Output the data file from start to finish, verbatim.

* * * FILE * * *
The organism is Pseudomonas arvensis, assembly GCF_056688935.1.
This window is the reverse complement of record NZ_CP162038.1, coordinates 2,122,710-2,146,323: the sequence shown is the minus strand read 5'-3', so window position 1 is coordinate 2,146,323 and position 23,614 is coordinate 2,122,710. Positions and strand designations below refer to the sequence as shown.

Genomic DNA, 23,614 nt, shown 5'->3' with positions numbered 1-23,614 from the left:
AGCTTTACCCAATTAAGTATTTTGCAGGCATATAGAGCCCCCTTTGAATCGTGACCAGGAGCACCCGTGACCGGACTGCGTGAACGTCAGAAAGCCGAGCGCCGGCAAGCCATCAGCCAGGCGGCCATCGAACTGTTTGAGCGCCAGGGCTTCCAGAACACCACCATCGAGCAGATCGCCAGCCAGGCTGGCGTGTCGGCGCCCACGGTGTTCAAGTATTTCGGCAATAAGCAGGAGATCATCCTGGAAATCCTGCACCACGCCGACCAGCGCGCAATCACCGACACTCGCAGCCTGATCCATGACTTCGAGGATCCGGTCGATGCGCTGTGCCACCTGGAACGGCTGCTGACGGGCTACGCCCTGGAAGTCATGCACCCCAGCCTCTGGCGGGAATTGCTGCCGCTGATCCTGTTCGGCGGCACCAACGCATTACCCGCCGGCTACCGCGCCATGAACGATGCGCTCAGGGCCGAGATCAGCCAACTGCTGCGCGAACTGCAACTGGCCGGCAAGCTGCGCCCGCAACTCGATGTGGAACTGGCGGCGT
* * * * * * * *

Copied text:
The organism is Pseudomonas arvensis, assembly GCF_056688935.1.
This window is the reverse complement of record NZ_CP162038.1, coordinates 2,122,710-2,146,323: the sequence shown is the minus strand read 5'-3', so window position 1 is coordinate 2,146,323 and position 23,614 is coordinate 2,122,710. Positions and strand designations below refer to the sequence as shown.

Genomic DNA, 23,614 nt, shown 5'->3' with positions numbered 1-23,614 from the left:
AGCTTTACCCAATTAAGTATTTTGCAGGCATATAGAGCCCCCTTTGAATCGTGACCAGGAGCACCCGTGACCGGACTGCGTGAACGTCAGAAAGCCGAGCGCCGGCAAGCCATCAGCCAGGCGGCCATCGAACTGTTTGAGCGCCAGGGCTTCCAGAACACCACCATCGAGCAGATCGCCAGCCAGGCTGGCGTGTCGGCGCCCACGGTGTTCAAGTATTTCGGCAATAAGCAGGAGATCATCCTGGAAATCCTGCACCACGCCGACCAGCGCGCAATCACCGACACTCGCAGCCTGATCCATGACTTCGAGGATCCGGTCGATGCGCTGTGCCACCTGGAACGGCTGCTGACGGGCTACGCCCTGGAAGTCATGCACCCCAGCCTCTGGCGGGAATTGCTGCCGCTGATCCTGTTCGGCGGCACCAACGCATTACCCGCCGGCTACCGCGCCATGAACGATGCGCTCAGGGCCGAGATCAGCCAACTGCTGCGCGAACTGCAACTGGCCGGCAAGCTGCGCCCGCAACTCGATGTGGAACTGGCGGCGT